By 2005, the band solidified around Wanek, bassist Josef Cervinka, drummer Tomas Palenta and lead guitarist Petr Zidel. This lineup anchored the 20th-anniversary show at Prague's Divadlo Archa, which resulted in 20 Letu/20 Years, a two-disc Indies Records DVD that showcases the new, younger Uz Jsme Doma, backed by the 20-voice Mikrochor ensemble. The performance reunited, however briefly, a parade of past members, including Dolansky. But by the time the DVD hit the streets six months later, Zidel was gone and the band was in auditions again.
Back in the USSA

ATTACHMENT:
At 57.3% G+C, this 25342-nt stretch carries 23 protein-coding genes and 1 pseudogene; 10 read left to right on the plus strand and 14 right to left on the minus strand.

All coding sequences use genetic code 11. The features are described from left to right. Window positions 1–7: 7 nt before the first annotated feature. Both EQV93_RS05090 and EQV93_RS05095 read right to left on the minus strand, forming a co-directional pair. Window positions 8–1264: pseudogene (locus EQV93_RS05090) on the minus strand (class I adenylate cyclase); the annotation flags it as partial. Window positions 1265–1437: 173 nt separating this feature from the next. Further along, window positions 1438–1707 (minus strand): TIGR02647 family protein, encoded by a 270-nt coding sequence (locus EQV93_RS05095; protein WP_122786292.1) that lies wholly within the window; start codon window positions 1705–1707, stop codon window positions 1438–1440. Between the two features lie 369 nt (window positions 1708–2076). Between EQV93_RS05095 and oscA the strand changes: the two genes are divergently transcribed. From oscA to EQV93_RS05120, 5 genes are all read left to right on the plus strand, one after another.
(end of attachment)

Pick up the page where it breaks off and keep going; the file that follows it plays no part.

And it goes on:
Wanek, 45, is sitting on an overstuffed couch in a darkened room at MBN Studios in Philadelphia, one of the more interesting stops on the tour. It's a juice bar, art gallery, production studio and venue. A campy sci-fi flick in French is playing on a high-def screen behind him. One of five opening acts, Make a Rising, an inventive West Philly quintet that is equal parts avant garde, chamber rock and tricked-out circa-1930 Berlin cabaret, has just finished its set. Wanek is pleased: it was a big change from the last U.S. tour, when many of the bands he heard play were "so many carbon copies of Nirvana," playing "music without a soul, without invention." He is also happy to be on tour in the States again. "I never thought I would miss it, but I do," he says. "There are lots of memories for me here. It's not home, but still it's very familiar -- even the smells." The smells? "Typical American smells," he says. "It's not like Europe. I almost forgot." He can't identify the aroma. "It's not a bad smell or a nice smell, just a typical smell." He also seems amused, although he is too polite to mention it, by something else typically American: self-absorption. The idea that if the band does not play in the U.S.A., it does not exist. Like Uz Jsme Doma. "This band never stopped," he says. "I constantly kept it alive, at a decent level." When it ran aground, for whatever reason, Wanek "put it together again, I started the engine again."